“Blessed are you among women, and blessed is the fruit of your womb.” (Luke 1:42)
One day, I was preparing to give a talk on the sacrament of matrimony and decided to go to adoration to prepare. I read the Catechism, Scripture, and other materials on this sacrament. While I was there, I could not get the rosary out of my head, no matter how hard I tried. It was like Mother Mary sat next to me poking me with a pencil, and she would not stop.
I have never been so distracted in prayer by prayer. It took longer than it should have, but I realized that God wanted me to meditate on the rosary. Growing up, I thought the rosary was boring, repetitive, and long. It was not one of the gifts of the faith that I found to be enriching. This conversation with Jesus opened my eyes to the beauty of the “boring” and powerful rosary.
Life is mysterious
Life is like the rosary, full of mysteries. The mysteries, joyful, sorrowful, and everything in between, begin before we are born and end after we die. The majority of our lives are spent either in anticipation or reflection of these big and small life events that transform us. The anticipation in having a baby, celebrating a milestone, or accomplishing a goal are some of the good. The reflection of losing a loved one, processing a trauma, or failing an endeavor are some of the bad. There are many defining moments in each of our lives, but the majority of our time is spent doing the mundane.
Come to know Jesus
The rosary is a way to reflect and meditate on the big moments in the life of Jesus. It is a way to walk with Him, come to know Him, and grow deeper in a relationship with Him. When we pray the same prayers over and over again, it is not a superstitious number to accomplish something. Repetitious prayer allows us to unpack the mystery of Jesus we are coming to know. Through this deep meditative prayer, we can know Jesus intimately, and become more like Him. Through the rosary we are able to see Jesus, walk with Him, and do so with His Mother’s gentle, caring heart.
Mary is a gift
“Mary's greatness consists in the fact that she wants to magnify God, not herself,” Pope Benedict XVI once said. The rosary is an opportunity for us to walk with Mary, the Mother of God, to reflect on the life of Jesus. It can be hard to believe that Mary knows and understands our suffering. Mary said “yes” to something that was culturally and socially unacceptable: “I am the handmaiden of the Lord; let it be to me according to your Word” (Luke 1:38). Mary watched her Son die a brutal death, for something that He did not do. Mary trusted God through trials that most people will never know. She did it with the grace, faith, love, and trust God calls each of us to have. Mary is a gift through which we can come to know Jesus Christ.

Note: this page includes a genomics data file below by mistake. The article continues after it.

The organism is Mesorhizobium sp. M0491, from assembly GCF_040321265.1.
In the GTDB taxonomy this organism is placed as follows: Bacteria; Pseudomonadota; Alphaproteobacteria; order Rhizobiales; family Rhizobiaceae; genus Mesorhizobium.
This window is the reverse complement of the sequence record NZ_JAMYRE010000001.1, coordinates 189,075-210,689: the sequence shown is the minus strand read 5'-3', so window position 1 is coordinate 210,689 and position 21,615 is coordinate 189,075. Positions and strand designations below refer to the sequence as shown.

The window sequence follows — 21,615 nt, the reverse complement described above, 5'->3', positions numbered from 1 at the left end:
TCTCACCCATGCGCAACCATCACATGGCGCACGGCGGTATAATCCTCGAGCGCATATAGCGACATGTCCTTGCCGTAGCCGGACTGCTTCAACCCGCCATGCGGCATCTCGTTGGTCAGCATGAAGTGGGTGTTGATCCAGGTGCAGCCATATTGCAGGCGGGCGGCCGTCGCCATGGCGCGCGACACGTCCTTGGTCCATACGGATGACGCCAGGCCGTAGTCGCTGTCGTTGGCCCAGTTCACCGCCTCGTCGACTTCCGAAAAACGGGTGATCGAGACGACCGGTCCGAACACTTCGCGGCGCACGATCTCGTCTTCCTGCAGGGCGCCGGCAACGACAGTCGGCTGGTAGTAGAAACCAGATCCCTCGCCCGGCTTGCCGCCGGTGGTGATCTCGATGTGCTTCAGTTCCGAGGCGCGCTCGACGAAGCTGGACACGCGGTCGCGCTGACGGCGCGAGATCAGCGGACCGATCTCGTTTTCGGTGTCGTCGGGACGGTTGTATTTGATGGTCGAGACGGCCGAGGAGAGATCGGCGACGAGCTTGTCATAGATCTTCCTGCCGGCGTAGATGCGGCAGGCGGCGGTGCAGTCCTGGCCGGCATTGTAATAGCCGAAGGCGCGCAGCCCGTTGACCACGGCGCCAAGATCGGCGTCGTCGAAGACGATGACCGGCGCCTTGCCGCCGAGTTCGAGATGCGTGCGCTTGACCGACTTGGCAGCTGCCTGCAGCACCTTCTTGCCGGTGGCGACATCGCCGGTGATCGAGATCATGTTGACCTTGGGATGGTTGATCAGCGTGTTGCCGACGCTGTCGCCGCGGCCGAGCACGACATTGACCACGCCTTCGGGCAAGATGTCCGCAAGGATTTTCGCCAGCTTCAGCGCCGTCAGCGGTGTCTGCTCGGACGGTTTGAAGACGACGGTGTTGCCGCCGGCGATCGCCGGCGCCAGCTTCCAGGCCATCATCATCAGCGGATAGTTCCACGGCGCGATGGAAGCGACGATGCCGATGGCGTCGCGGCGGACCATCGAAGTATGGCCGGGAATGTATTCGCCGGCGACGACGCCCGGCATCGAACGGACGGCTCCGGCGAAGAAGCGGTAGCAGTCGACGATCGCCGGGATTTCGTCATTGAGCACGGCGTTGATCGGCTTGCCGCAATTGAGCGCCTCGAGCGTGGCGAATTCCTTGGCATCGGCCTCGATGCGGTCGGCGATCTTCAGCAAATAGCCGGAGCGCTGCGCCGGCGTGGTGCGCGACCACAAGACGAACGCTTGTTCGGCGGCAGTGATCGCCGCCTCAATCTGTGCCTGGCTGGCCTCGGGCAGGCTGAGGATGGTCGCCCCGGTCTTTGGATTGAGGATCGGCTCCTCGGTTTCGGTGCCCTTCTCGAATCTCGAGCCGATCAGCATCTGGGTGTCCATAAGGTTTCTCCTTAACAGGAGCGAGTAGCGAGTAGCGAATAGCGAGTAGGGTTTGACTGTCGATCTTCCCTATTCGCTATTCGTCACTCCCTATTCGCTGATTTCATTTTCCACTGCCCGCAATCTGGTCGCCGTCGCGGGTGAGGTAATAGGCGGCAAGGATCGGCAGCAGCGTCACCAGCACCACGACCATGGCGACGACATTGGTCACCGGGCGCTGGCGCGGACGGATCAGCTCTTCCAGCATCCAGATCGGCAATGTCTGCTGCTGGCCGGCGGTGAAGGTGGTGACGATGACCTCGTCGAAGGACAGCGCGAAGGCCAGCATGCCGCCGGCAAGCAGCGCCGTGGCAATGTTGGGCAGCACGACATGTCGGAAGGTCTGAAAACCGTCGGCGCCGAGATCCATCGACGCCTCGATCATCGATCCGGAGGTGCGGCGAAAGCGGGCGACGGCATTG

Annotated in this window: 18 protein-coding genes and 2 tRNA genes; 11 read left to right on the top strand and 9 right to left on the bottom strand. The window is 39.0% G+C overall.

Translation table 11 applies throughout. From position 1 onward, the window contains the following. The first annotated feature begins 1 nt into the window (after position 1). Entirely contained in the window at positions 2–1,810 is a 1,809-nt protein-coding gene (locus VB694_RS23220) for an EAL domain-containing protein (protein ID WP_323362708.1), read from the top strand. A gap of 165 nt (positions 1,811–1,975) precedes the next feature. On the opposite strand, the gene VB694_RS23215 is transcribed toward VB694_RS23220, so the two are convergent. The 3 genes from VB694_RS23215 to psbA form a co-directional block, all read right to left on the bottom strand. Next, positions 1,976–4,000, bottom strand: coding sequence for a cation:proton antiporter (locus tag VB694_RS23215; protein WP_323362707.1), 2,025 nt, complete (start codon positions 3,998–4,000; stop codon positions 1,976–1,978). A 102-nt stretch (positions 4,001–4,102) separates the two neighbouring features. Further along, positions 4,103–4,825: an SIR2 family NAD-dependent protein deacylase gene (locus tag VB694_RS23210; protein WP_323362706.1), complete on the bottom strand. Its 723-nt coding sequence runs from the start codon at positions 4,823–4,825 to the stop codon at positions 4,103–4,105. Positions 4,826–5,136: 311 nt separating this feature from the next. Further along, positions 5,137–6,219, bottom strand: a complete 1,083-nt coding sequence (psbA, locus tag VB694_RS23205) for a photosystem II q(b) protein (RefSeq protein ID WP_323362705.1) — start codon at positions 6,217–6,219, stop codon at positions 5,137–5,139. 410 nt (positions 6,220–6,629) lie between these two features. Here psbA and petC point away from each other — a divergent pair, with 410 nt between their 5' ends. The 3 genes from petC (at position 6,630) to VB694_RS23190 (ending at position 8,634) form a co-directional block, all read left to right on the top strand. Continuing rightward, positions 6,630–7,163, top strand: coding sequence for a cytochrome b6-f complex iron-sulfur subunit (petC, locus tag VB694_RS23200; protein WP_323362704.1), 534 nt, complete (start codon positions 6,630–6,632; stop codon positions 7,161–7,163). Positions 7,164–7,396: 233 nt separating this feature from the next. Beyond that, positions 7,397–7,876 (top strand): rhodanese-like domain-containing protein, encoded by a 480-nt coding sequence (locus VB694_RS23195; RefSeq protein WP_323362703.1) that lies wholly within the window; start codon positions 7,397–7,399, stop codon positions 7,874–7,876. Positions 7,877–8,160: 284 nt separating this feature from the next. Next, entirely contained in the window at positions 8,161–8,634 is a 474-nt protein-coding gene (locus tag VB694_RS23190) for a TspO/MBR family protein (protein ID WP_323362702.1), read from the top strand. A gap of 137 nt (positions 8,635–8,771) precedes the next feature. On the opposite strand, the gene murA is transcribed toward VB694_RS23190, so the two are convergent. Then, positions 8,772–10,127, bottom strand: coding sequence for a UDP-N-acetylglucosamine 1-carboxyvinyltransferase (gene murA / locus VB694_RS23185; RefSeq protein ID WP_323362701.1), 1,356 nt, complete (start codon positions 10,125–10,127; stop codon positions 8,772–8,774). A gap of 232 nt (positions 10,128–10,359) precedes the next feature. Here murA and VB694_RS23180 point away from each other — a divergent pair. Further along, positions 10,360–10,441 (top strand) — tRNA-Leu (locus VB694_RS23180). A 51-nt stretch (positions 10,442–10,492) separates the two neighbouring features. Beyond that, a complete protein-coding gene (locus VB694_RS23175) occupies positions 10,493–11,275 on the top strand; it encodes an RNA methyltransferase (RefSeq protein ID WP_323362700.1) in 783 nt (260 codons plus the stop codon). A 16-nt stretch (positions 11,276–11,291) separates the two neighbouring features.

Who is Jesus?
A worldwide pandemic, a polarized country, fear around every corner, and injustice in many forms have been in the headlines for a while. If social media, news stations, and cellphones existed in the time of Jesus, what would be the focal points in His life? What would be the headlines of His day? Whose perspective would you want to hear? How would you come to understand Him as a person and what He wants from you? Mary, His mother, has a special invitation for you to know her Son in an intimate way, and it is through the rosary. A momma’s heart can see things like no one else, and through Mary we can know Jesus who can help us become who we were created to be.
Let us conquer the world
Many saints have spoken of the power of the rosary. “If I had an army to say the rosary, I could conquer the world,” Blessed Pope Pius IX said. It might seem like a small gesture of faith or a boring prayer, but the rosary can transform everything we are facing today. “The rosary is a weapon for these times,” St. Padre Pio said. The rosary is not a weapon because it has a magical power that takes away suffering and ends trials. The Rosary is a weapon because it brings us closer to Jesus, who gives us hope in salvation. “If you invoke the Blessed Virgin when you are tempted, she will come at once to your help, and Satan will leave you,” St. John Vianney said.
Mary Morasso is a mother and parishioner of SS. Cyril and Methodius Parish in Sterling Heights. She holds a bachelor's degree in pastoral theology from Sacred Heart Major Seminary and has taught theology at the high school level.